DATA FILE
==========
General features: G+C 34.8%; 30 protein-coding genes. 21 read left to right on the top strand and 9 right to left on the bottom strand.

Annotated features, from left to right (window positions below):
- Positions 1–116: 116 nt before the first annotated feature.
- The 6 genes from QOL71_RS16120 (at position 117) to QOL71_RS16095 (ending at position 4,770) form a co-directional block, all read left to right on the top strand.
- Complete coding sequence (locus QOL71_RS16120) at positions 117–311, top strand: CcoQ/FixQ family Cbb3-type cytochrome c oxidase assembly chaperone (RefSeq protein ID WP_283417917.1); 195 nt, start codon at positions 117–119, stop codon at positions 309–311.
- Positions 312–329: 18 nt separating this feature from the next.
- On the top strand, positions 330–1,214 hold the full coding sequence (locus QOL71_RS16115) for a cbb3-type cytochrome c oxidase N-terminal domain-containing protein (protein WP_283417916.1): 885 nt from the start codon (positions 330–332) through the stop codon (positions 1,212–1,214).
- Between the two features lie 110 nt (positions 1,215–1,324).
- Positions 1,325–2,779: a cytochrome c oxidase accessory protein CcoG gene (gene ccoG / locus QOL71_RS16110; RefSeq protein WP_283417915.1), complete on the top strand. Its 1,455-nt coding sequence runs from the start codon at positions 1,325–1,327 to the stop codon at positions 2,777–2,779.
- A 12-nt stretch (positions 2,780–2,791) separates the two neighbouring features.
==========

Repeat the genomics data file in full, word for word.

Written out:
General features: G+C 34.8%; 30 protein-coding genes. 21 read left to right on the top strand and 9 right to left on the bottom strand.

Annotated features, from left to right (window positions below):
- Positions 1–116: 116 nt before the first annotated feature.
- The 6 genes from QOL71_RS16120 (at position 117) to QOL71_RS16095 (ending at position 4,770) form a co-directional block, all read left to right on the top strand.
- Complete coding sequence (locus QOL71_RS16120) at positions 117–311, top strand: CcoQ/FixQ family Cbb3-type cytochrome c oxidase assembly chaperone (RefSeq protein ID WP_283417917.1); 195 nt, start codon at positions 117–119, stop codon at positions 309–311.
- Positions 312–329: 18 nt separating this feature from the next.
- On the top strand, positions 330–1,214 hold the full coding sequence (locus QOL71_RS16115) for a cbb3-type cytochrome c oxidase N-terminal domain-containing protein (protein WP_283417916.1): 885 nt from the start codon (positions 330–332) through the stop codon (positions 1,212–1,214).
- Between the two features lie 110 nt (positions 1,215–1,324).
- Positions 1,325–2,779: a cytochrome c oxidase accessory protein CcoG gene (gene ccoG / locus QOL71_RS16110; RefSeq protein WP_283417915.1), complete on the top strand. Its 1,455-nt coding sequence runs from the start codon at positions 1,325–1,327 to the stop codon at positions 2,777–2,779.
- A 12-nt stretch (positions 2,780–2,791) separates the two neighbouring features.